Lethbridge Herald, The (Newspaper) - January 9, 1975, Lethbridge, Alberta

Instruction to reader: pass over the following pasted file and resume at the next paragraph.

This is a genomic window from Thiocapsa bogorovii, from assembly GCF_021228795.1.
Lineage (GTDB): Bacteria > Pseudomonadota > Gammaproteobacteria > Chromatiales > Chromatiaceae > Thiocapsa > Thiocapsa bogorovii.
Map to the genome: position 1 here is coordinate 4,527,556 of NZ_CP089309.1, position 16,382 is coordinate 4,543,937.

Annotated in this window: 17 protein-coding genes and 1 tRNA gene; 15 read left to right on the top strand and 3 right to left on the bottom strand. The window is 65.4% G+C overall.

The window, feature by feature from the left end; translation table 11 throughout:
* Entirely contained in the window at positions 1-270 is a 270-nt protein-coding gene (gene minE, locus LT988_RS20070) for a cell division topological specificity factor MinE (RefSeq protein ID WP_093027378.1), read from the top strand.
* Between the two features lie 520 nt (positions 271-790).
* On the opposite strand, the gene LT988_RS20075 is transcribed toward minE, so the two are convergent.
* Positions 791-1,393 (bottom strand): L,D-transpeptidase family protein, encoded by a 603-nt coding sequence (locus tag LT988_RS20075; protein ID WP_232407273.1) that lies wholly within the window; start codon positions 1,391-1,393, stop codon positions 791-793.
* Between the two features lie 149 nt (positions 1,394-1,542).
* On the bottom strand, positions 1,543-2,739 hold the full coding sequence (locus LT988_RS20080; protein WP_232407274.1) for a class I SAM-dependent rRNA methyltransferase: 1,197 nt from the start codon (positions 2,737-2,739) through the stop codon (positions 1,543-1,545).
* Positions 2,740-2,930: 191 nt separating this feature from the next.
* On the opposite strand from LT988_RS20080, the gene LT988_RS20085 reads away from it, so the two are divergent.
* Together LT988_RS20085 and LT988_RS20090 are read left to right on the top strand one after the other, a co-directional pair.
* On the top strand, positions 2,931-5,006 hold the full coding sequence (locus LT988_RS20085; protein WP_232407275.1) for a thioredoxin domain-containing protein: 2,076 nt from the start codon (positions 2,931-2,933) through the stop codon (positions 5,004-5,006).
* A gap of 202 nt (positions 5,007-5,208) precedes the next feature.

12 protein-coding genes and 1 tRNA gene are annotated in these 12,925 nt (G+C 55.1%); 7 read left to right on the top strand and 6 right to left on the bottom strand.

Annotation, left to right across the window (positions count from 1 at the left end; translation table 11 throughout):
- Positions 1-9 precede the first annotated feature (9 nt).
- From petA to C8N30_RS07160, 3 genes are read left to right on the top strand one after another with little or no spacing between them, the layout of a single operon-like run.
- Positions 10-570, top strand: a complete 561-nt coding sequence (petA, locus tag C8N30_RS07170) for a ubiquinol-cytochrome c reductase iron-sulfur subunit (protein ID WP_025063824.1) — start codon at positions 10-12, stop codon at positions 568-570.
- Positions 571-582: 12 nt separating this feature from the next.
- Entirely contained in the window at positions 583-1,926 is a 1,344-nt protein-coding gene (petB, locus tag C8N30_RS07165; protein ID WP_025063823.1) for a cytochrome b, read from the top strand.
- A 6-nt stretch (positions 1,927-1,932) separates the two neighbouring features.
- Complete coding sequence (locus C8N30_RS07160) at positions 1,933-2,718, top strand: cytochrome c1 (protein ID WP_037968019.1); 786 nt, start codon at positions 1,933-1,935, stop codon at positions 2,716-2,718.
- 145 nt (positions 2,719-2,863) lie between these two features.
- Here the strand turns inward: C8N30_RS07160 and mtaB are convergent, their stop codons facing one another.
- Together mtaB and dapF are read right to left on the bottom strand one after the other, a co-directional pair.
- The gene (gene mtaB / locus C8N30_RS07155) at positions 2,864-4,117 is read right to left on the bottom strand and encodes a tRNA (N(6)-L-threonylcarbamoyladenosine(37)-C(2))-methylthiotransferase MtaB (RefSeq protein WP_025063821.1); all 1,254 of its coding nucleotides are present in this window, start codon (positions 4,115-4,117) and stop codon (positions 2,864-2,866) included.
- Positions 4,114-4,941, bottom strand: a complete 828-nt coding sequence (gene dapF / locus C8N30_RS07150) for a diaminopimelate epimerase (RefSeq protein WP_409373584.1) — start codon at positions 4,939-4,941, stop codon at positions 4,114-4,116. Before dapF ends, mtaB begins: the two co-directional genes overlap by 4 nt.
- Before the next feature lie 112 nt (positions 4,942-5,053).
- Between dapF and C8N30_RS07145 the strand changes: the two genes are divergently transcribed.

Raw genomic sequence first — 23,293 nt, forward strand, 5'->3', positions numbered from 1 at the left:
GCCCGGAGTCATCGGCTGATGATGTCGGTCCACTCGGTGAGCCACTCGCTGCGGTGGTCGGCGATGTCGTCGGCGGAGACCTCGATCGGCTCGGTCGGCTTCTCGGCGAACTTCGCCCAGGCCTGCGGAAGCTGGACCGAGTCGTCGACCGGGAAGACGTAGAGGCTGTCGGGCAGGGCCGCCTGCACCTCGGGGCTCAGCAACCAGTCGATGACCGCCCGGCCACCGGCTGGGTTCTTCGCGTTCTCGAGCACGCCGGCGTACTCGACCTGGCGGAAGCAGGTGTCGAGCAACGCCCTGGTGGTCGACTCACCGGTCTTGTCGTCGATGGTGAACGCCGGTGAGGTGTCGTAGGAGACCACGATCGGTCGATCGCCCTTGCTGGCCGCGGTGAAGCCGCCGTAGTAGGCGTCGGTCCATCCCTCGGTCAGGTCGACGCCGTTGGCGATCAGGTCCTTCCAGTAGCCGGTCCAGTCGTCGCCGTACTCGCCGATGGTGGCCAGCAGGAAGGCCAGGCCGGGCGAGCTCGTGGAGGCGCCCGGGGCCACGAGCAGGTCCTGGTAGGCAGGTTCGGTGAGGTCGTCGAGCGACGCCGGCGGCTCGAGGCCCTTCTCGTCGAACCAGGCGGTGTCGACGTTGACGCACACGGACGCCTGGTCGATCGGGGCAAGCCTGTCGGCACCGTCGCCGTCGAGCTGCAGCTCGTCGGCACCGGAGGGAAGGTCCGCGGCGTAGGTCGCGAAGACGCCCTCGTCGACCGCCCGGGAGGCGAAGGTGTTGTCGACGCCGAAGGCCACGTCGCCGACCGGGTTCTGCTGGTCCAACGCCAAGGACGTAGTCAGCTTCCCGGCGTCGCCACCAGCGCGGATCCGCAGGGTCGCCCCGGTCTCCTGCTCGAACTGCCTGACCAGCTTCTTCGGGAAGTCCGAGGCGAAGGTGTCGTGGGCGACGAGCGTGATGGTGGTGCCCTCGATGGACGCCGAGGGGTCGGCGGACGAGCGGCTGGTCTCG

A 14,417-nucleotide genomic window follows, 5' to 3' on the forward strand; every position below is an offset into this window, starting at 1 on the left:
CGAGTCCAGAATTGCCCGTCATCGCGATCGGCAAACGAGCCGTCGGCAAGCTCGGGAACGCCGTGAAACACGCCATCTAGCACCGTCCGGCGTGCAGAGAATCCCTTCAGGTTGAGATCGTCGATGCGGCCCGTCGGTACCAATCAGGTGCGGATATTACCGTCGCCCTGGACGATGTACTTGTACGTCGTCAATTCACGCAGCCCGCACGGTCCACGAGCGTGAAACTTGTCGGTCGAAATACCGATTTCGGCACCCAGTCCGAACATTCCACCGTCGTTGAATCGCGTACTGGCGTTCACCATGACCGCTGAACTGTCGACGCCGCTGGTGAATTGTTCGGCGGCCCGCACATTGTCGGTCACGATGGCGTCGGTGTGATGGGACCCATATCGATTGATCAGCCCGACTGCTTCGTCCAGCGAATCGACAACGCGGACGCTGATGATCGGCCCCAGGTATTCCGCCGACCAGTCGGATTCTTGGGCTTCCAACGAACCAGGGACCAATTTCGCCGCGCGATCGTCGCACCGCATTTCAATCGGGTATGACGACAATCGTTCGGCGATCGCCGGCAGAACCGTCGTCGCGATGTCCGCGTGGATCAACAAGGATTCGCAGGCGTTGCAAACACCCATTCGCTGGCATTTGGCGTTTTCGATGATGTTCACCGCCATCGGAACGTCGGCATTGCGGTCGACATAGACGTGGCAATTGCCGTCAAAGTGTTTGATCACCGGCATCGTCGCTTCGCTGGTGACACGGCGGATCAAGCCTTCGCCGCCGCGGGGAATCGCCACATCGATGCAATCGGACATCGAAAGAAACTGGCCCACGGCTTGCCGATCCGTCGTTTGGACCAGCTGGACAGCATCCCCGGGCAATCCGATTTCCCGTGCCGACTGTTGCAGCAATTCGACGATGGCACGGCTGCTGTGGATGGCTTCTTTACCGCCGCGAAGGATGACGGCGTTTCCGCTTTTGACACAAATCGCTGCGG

Freed Watergate principals begin 'living again' WASHINGTON (AP) Freed from prison alter serving only part of their terms, John Dean, Job Stuart Magruder and Herbert Kalmbach began today what Dean's wife called "living again." The three men, key figures in the, Watergate scandal, headed and Kalmbach to California and Magruder to Bethesda, being released by U.S. District Court Judge John Sirica, who reduc- ed their terms to "time served." A spokesman for the Watergate special prosecutor's office said Dean and Kalmbach were continuing to co-operate in in- vestigations, but that Magruder's co- operation no longer was needed. "I'm just shocked. I'm still said Dean's wife, Maureen, at their home in Be- verly Hills, Calif. "Mother called and said, 'John's free! John's I'm just so ex- cited, I can't wait to start living again." Dean, Kalmbach and Magruder were freed Wednesday after serving four, six and seven months, respectively, of their sentences for guilty pleas to felonies in the Watergate scan- dal. Dean, 115, former White House lawyer, began serving a l-to-4 years term Sept. 3. Magruder, 39, deputy director of former president Richard Nixon's re-election cam- paign, entered prison June 4 to begin a term of 10 months'to four years. Kalmbach, 52, who was Nixon's former personal lawyer and a Nixon fund raiser, had served six months of a 6-18 month term. Dean and Magruder were the first to dis- close to prosecutors the genesis of the break- in and bugging of Democratic party head- quarters in the Watergate complex of offices and apartments, as well as White House ef- forts to hide high-level involvement. Dean became Nixon's chief accuser. All three were prosecution witnesses dur- ing the Watergate cover-up trial, which con- victed Nixon aides H.R. Haldeman and John Ehrljchman, former attorney-general John Mitchell and campaign official Robert Mar- dian of helping in the cover-up. The four are awaiting sentencing. Magruder's wife, Gail, learned about his release from a neighbor, who rushed to her car as she returned from shopping. "You're kidding she cried, and burst into tears. _ She ran into her house, emerged and tied a yellow ribbon on a tree in her front yard, ap- parently thinking of a popular song in which a freed prisoner asks his lover to "tie a yellow ribbon 'round the old oak tree." "Thank God, I'm Magruder said. "I have no plans. I did't expect to be out by now." The Lcthl'ricKie Herald LETHBRIDGE, ALBERTA, THURSDAY, JANUARY 9, 1975 15 Cents Can anyone spel apel? SYDNEY, Australia (AP) "Eny more sed Dick. "I alredy ate sed Jane. Is the English language redy for enything like this? Yes, say members of the Australian Teaching Federation who approv- ed the first step Wednesday in a program of spelling reform. The federation hopes to convince school systems throughout Australia to teach children a more phonetic way of spelling English. The first step is to replace the sound however it is spelled, with the single letter "e." Said becomes sed, any changes to eny, utc. Later changes to be submitted to the federa- tion for approval will simplify the spelling of other sounds. "How can we justify the frustration suffered by so many young children as we prop up and maintain an archaic and stupidly complex system of writing the president of the Tasmanian Teachers' Federation, C. R. Barnfield, asked the national federation's conference in Sydney. Lebanon, Syria sign mutual defence pact From AP-REUTERS Lebanese Premier Rashid Solh denied today a report in the Beirut newspaper Al Yom of extensive Syrian military aid to Lebanon, including the stationing of one or more squadrons of MiG21 and M1G23 jet fighters in Israel's northern neighbor. However, a Lebanese infor- mation ministry spokesman confirmed Al Yom's report that Presidents Hafez Assad of Syria and Suleiman Fran- jieh of Lebanon signed a mutual defence pact Tues- day. The spokesman said the pact was "strictly confiden- tial" and he did not know the details. Al Yom said Syria also would provide Lebanaon with tank mounted SAM6 anti aircraft missiles, shoulder fired, heat seeking SAM7's and "surface to surface missiles of Soviet make to hit enemy warships which may violate Lebanese waters." "Syrian fighter'planes will probide Lebanon with air cover and will go into action at Lebanon's request when Israeli planes are detected in Lebanese the report said. Shimon Peres said Monday Palestinian guerrillas in Lebanon have been reinvorced by Palestinian troops from Syria armed with sophisticated missiles. He said Israel would consider any attempt by the Syrian army "to take a foothold" outside Syria's borders as "the start of a confrontation and the ex- tension of aggression." Syria reacted angrily today to Israeli Premier Yitshak Rabin's proposals for a separate settlement with Egypt. Damascus radio said Israel was trying "to disman- tle Arab solidarity." Assurance sought for Venezuela oil CARACAS, Venezuela (AP) Canadian Energy Minister Donald Macdonald will try to get solid assurances for con- tinned supplies of Venezuelan oil at a meeting today with Valentin Hernandez, Venezuelan mines and hydrocarbons minister. Macdonald arrived here Monday on a week-long of- ficial visit mainly to hold talks with government officials regarding Canada's oil im- ports from Venezuela, currently preparing to nationalize its huge petroleum industry. The administration of Presi- course of this year. Earlier this week, a Venezuelan mines and hydrocarbons ministry of- ficial said that Venezuela is willing to continue supplying Canada with oil after nationalization. Ford boost to jfijjc Winter at last A Southern Alberta cold snap will continue tonight through Saturday. But snowflurries such as the one above in Blairmore, experienced Wednesday, should slack off. The flurries dropped six inches of snow through the Crowsnest Pass but the department of highways says snowplows and traffic prevented any serious buildups. Temperatures in the Lethbridge area, which dropped to 11 degrees below zero Wednesday night, will drop to 15 below tonight. Highs Friday should reach zero to five degrees above. 'If King doesn't stop adding to his diary we'll never get anyone Inside 24 Pages Classified........20-24 Comics............18 Comment.........4.5 13-15 Markets ...........20 Theatres............7 TV.................6 Weather............3 Youth ..............8 LOW TONIGHT -15; HIGH FRI. 5; SUNNY, COLD. WASHINGTON (AP) President Ford is giving "intensive consideration" to a South Vietnamese plea for additional U.S. funds, his chief spokesman said today. Press secretary Ron Nessen repeated Ford's pre- vious assertion that the appropriation voted by Congress for South Vietnamese aid is inadequate. He said Ford feels the same way about the level of aid to Cambodia. Nessen would not say __ how much additional aid Ford may seek. "The de- tails and exact dollar fig- ures have not come to his desk for he said. State department press offi- cer Robert Anderson said Wednesday that Ford and his advisers have the supplemen- tal assistance requested by South Vietnam "under in- tense consideration." The Ford administration asked for billion in mili- tary aid to South Vietnam for the current fiscal year. Congress authorized bil- lion, then cut the amount to million. The administration has been quietly preparing to intro- duce a million supple- mental request to restore the cut. Congress similarly has cut military aid for Cambodia in half compared to authoriza- tions for the past year. Ammunition, artillery and aviation fuel have been on short rations since the Com- munist offensive that toppled NORTH BAY, Ont. (CP) Searchers combing the ruins of an explosion-flattened building today found the body of an eighth victim of a Wednesday afternoon blast that destroyed the office- apartment structure in down- town North Bay. Police said they believe this accounted for all the persons known to have been in the two- storey Barry Building before it was demolished. Phuoc Long, Vietnamese. say the South The explosion followed by fire that sent flames shooting 150 feet into the air injured 38 through burns and others hit by flying debris on the eight re- main in hospital today. See photo on Page 2. Gov't studying hazard of Yellowknife arsenic Province supports college in tax dispute with city Lebanon, a noncombatant .dent Carlos Andres Perez is in the -four wars, never has permitted stationing of another Arab government's troops on its soil. Israeli Defence Minister Freight rate appeal to be heard Friday expected to present a draft bill to congress next March calling for the nationalization of foreign oil holdings in the country's three million barrels a day oil industry. Perez has said that the state takeover of the oil industry will be completed during the OTTAWA The first step in appeals by the two major railway companies of the year-end decision in freight rates by the Canadian Tran- sport Commission will be heard by the Federal Court of Canada Friday morning in Ottawa, the court of appeals confirmed Wednesday. In a motion seeking per- mission to appeal before the Federal Court and filed this week, CP Rail and Canadian National Railways are attempting to challenge both the CTC's interpretation of the law and the commission's jurisdiction in that matter. CP and CN are also request- ing that, in the event an appeal is allowed to proceed later in the month, the period during which respondents and other interested parties are allowed to prepare their arguments should be shorten- ed to only a week. Seen and heard About town Cafeteria employee Shirley 'Sceretan complaining her coffee and cigarette were "working out equal" and she would have to go back to work sooner Don Remington boasting his wife's oven is big enough to bring compliments from his HutteritC friends. The city's tax dispute with Lethbridge Community College has taken a new turn, with the department of municipal coming down on the college's side. A letter signed by Terry C. Roberts, assistant to Municipal Affairs Minister Dave Russell, read at Wednesday's board of gover- nors meeting, said the depart- ment believes the science building is tax exempt. It quotes a section of the Municipal Taxation Act ex- empting all property held by a board of governors of a public college under the Colleges Act with cer- tain exceptions. "The department believes that it is clear that the exemp- tion is not destroyed simply by the fact that a portion of the building is being rented to another says Mr. Roberts. "Nor is there a provision which states that the building must be used for educational purposes in order to maintain exemption." College president C. D. Stewart said LCC has filed an appeal against the tax bill. The city last month billed the college for in taxes on the LCC science building. The city is claiming the building as taxable because most of it is rented to the provincial environment, education and agriculture departments. OTTAWA (CP) Govern- ment officials will neither confirm nor deny that the health department has withheld publication of a study indicating high rates of sickness and death in Yellowknife are possibly related to arsenic from nearby mines. "We're looking at the situ- ation and will be in a position to comment said a health hazards bureau spokes- man. "I can't tell you what short- ly means; it could be tomorrow or it could be...." Asked to confirm the exis- tence of the report, he said, "I'd rather not say right now." Calls to other spokesmen were fruitless, resulting in re- ferrals to more officials who, in turn, referred questions to others. Health Minister Marc Lalonde and others were "in a meeting right now." The report on the Yellowknife arsenic, which comes from gold mines that use it in refining processes, came Wednesday from the CBC radio show As It Happens. The network said the study, made nine years ago, was never released. Villagers fear Israeli raiders New York Times Service BINT JBAIL, Lebanon The lonely, potholed road that runs along Lebanon's southern border is a trail of fear and bloodshed for the villagers and farmers who live here within sight of Israel, This large commercial town is one of 20 border villages strung out along the road from Naqura, on the Mediterranean, to Merg'uyun, in sight of Mount Hermon. The only real authority is the Israeli army. The border is a region of military operations that Israel says are designed to prevent infiltration by Palestinian guerrillas, who have carried out recurrent at- i tacks on settlements in northern Israel. But it is the villagers and farmers of southern Lebanon, a poor region without much political influence in the capital, who are paying the price. At Taibe, a village northeast of here, a night patrol of Israelis, crossing two miles into Lebanon, killed four men, including a father and two sons, and blew up four houses. Hussein Sharafeddin, 14 years old, whose father and two brothers were killed, said he hid with his mother while Israeli soldiers fired on the house and then blew it up. The boy, with a head wound wrapped in bandages, said that his father had gone to the door last Thursday night when he heard noises. "When he opened the door an Israeli shot he said. "My brother Abdullah went to help him and was also shot. Then my brother Falah took a gun and fired out the window. He was killed too."